This is where Kaplan’s obvious conclusions fall apart. It is true that Americans have projected their frames of reference onto Israel, but to conclude that such projection really reflects an identity of experience is illogical as well as historical nonsense. Once one strips away the lulling scholarly tone and the defensive subtleties, Our American Israel argues, without saying it in so many words, that Americans have liked Zionist racism, aggression, butchery, and imperialism because they themselves have been overly fond of their own racism, aggression, butchery, and imperialism. If the reader buys the premise, then he probably buys the core conclusion. And if not, then not.
Is it basically true that the American cultural affinity for Jews, and for Zionists in modern times, led many Americans for many years to be essentially unable to see the Palestinians in an objective light, or in any light at all? Yes, unquestionably—and there is a new book by Khaled Elgindy, Blind Spotthat takes up this point without being addled by a self-fulfilling ideological premise. Kaplan’s original sin framework, however, shapes the whole book and prefigures the conclusions to which readers are ineluctably pointed, if not exactly by the nose led.
That is why, for example, when Kaplan is rehearsing the would-be restorative arguments made at the dawn of the counternarrative in the late 1960s by people like Michael Walzer and Martin Peretz, she writes with the presumption that they and others like them were, and are, both wrong and morally suspect. She lets Walzer and Peretz speak in their own words, notably in a coauthored July 1967 Ramparts essay, and, while she abbreviates, she does not distort their arguments. But their words are placed in a broader “original sin” framework whose purpose is to discount and disparage them.
Same goes for Daniel Patrick Moynihan’s attack on the U.N. General Assembly’s 1975 “Zionism is Racism” resolution. Kaplan just describes Ambassador Moynihan’s arguments—after tarring him as an original neoconservative, a dirty word among her crowd if there ever was one. The reader is supposed to already know as the text enters the mid-1970s that Moynihan is just another clueless, myth-spinning deplorable.
The insinuative character of the framework shows its nature fairly often, if sometimes subtly, in the text. For example, as early as page 6 we encounter this sentence: “The oft-repeated claim that Israel is the ‘only democracy in the Middle East’ not only mirrors American values, but it also renders Israel both unique and exemplary among its neighbors.”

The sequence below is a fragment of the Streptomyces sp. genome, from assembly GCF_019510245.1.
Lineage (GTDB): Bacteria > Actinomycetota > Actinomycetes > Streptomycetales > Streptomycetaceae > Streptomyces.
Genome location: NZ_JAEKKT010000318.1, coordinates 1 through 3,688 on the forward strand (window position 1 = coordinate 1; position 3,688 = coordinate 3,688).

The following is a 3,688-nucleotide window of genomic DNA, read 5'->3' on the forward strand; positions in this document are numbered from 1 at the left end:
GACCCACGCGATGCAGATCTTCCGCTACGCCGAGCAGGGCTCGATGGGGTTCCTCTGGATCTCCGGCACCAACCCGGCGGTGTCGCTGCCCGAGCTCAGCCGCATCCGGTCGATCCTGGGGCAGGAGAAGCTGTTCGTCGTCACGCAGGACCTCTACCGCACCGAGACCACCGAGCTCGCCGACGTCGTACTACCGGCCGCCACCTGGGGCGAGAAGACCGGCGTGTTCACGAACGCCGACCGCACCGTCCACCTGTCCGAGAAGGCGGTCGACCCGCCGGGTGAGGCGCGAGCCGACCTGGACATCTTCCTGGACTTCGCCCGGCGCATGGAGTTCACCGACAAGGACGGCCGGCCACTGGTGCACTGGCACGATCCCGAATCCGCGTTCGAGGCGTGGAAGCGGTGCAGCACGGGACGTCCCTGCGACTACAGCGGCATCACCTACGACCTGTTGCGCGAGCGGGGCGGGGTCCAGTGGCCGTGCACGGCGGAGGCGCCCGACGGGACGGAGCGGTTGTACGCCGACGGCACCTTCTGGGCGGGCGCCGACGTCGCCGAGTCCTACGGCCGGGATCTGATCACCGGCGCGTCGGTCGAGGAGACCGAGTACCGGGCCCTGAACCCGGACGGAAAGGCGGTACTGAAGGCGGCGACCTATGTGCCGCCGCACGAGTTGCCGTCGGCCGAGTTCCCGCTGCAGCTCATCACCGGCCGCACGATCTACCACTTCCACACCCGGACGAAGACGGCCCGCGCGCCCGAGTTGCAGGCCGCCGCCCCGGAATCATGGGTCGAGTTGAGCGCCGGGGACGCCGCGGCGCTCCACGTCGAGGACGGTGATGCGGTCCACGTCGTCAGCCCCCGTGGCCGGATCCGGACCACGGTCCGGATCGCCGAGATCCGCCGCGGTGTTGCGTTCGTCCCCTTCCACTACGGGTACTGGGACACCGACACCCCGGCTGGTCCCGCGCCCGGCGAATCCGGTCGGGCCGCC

Claim? Unless one includes Turkey in the Middle East, or in far more recent times Tunisia, the “claim” also happens to be plainly true—except for people who think Israel is not a democracy, despite its regular elections, because it is really an apartheid state. Is that the judgment lurking behind Kaplan’s formulation of this sentence?
Here is another example: In telling the story of The Nation’s editor Freda Kirchwey’s 1948 trip to Israel, Kaplan recalls Kirchwey’s encounter with a nervous Arab woman in Ein Kerem, just outside of Jerusalem. Let Kaplan’s words go forth verbatim:
[Kirchwey] happily reported that a Spanish priest confirmed … that the Jewish soldiers had behave properly, protecting the holy sites as well as the abandoned and locked houses and a handful of remaining villagers living in the courtyard of an old church. This idyllic scene was suddenly interrupted by an agitated older Arab woman who ran up to the Arabic-speaking press officer and, “shaking her fist and gesturing toward the door,” dragged him upstairs. There they saw a young woman shouting a complaint against an Israeli soldier. From the look of “fierce indignation” on her face, Kirchwey “could imagine nothing less serious than rape.” Hence, she expressed astonishment to hear that the women were only accusing the Israeli soldier of stealing the lid of their Primus stove. . . .
Kirchwey did not probe the uneasiness of the Arab woman any further, or her own. The story ostensibly showed how the worst that Israeli soldiers were capable of was petty theft. But the fact that Kirchwey herself brought up rape, even if only to dismiss it, means that it must have been on her mind. Traveling in Israel at the time, even with the press officer translating, she might well have heard stories from other journalists about rape and looting in the demolition of villages by Israeli soldiers. One event she could not have missed hearing about was the massacre at Deir Yassin, a village in sight of the hilltop of Ein Kerem. [p. 56]
The fact that Kaplan presumes to know what was on Kirchwey’s mind in 1948 is noteworthy, because Kaplan presumes, and tries to get readers to presume, that the Irgun’s behavior at Deir Yassin was normal for Israeli soldiers. Writing about Leon Uris, she states: “Uris was primarily concerned that the story of Deir Yassin might tarnish Israel’s humane reputation so he presented it as an aberration on the part of otherwise restrained Jewish fighters.” [p. 86]